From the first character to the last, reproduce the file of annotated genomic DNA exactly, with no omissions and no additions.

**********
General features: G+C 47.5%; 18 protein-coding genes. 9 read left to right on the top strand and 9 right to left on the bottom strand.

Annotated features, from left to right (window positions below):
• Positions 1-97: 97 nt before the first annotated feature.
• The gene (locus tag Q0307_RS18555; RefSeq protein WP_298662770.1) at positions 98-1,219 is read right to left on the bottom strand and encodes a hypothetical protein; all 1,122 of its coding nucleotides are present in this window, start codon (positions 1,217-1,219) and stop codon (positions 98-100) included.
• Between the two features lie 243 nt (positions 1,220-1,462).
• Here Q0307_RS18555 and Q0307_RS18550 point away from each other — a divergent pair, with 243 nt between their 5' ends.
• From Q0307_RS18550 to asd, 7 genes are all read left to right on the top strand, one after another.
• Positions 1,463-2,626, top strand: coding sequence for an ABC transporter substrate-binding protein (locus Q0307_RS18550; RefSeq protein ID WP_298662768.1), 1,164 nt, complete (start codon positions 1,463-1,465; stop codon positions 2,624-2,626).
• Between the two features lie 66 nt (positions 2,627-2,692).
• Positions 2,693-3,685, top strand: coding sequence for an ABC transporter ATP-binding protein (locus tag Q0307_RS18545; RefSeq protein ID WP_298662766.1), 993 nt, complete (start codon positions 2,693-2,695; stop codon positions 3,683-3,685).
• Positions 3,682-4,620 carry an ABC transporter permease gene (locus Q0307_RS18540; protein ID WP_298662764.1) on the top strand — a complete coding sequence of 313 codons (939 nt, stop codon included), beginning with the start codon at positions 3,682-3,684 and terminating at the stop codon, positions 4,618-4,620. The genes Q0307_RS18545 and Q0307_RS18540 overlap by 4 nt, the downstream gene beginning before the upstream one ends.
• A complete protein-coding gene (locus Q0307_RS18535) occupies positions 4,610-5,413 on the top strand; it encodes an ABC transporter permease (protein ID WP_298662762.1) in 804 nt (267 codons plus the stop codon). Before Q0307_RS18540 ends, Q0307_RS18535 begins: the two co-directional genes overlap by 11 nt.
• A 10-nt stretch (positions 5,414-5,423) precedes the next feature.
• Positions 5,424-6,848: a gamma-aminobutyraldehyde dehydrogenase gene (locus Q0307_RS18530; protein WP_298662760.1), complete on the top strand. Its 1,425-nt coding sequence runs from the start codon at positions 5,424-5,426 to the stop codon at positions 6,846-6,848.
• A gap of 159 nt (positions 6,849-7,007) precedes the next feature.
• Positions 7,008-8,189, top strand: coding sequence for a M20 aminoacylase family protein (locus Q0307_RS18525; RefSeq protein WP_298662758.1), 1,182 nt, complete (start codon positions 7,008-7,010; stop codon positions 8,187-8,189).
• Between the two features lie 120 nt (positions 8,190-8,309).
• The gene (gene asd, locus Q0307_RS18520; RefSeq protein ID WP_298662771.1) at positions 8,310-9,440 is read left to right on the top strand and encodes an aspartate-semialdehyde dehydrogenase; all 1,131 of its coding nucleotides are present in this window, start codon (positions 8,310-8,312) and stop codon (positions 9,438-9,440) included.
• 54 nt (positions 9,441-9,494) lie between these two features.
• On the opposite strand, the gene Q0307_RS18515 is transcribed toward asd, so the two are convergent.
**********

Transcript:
General features: G+C 47.5%; 18 protein-coding genes. 9 read left to right on the top strand and 9 right to left on the bottom strand.

Annotated features, from left to right (window positions below):
• Positions 1-97: 97 nt before the first annotated feature.
• The gene (locus tag Q0307_RS18555; RefSeq protein WP_298662770.1) at positions 98-1,219 is read right to left on the bottom strand and encodes a hypothetical protein; all 1,122 of its coding nucleotides are present in this window, start codon (positions 1,217-1,219) and stop codon (positions 98-100) included.
• Between the two features lie 243 nt (positions 1,220-1,462).
• Here Q0307_RS18555 and Q0307_RS18550 point away from each other — a divergent pair, with 243 nt between their 5' ends.
• From Q0307_RS18550 to asd, 7 genes are all read left to right on the top strand, one after another.
• Positions 1,463-2,626, top strand: coding sequence for an ABC transporter substrate-binding protein (locus Q0307_RS18550; RefSeq protein ID WP_298662768.1), 1,164 nt, complete (start codon positions 1,463-1,465; stop codon positions 2,624-2,626).
• Between the two features lie 66 nt (positions 2,627-2,692).
• Positions 2,693-3,685, top strand: coding sequence for an ABC transporter ATP-binding protein (locus tag Q0307_RS18545; RefSeq protein ID WP_298662766.1), 993 nt, complete (start codon positions 2,693-2,695; stop codon positions 3,683-3,685).
• Positions 3,682-4,620 carry an ABC transporter permease gene (locus Q0307_RS18540; protein ID WP_298662764.1) on the top strand — a complete coding sequence of 313 codons (939 nt, stop codon included), beginning with the start codon at positions 3,682-3,684 and terminating at the stop codon, positions 4,618-4,620. The genes Q0307_RS18545 and Q0307_RS18540 overlap by 4 nt, the downstream gene beginning before the upstream one ends.
• A complete protein-coding gene (locus Q0307_RS18535) occupies positions 4,610-5,413 on the top strand; it encodes an ABC transporter permease (protein ID WP_298662762.1) in 804 nt (267 codons plus the stop codon). Before Q0307_RS18540 ends, Q0307_RS18535 begins: the two co-directional genes overlap by 11 nt.
• A 10-nt stretch (positions 5,414-5,423) precedes the next feature.
• Positions 5,424-6,848: a gamma-aminobutyraldehyde dehydrogenase gene (locus Q0307_RS18530; protein WP_298662760.1), complete on the top strand. Its 1,425-nt coding sequence runs from the start codon at positions 5,424-5,426 to the stop codon at positions 6,846-6,848.
• A gap of 159 nt (positions 6,849-7,007) precedes the next feature.
• Positions 7,008-8,189, top strand: coding sequence for a M20 aminoacylase family protein (locus Q0307_RS18525; RefSeq protein WP_298662758.1), 1,182 nt, complete (start codon positions 7,008-7,010; stop codon positions 8,187-8,189).
• Between the two features lie 120 nt (positions 8,190-8,309).
• The gene (gene asd, locus Q0307_RS18520; RefSeq protein ID WP_298662771.1) at positions 8,310-9,440 is read left to right on the top strand and encodes an aspartate-semialdehyde dehydrogenase; all 1,131 of its coding nucleotides are present in this window, start codon (positions 8,310-8,312) and stop codon (positions 9,438-9,440) included.
• 54 nt (positions 9,441-9,494) lie between these two features.
• On the opposite strand, the gene Q0307_RS18515 is transcribed toward asd, so the two are convergent.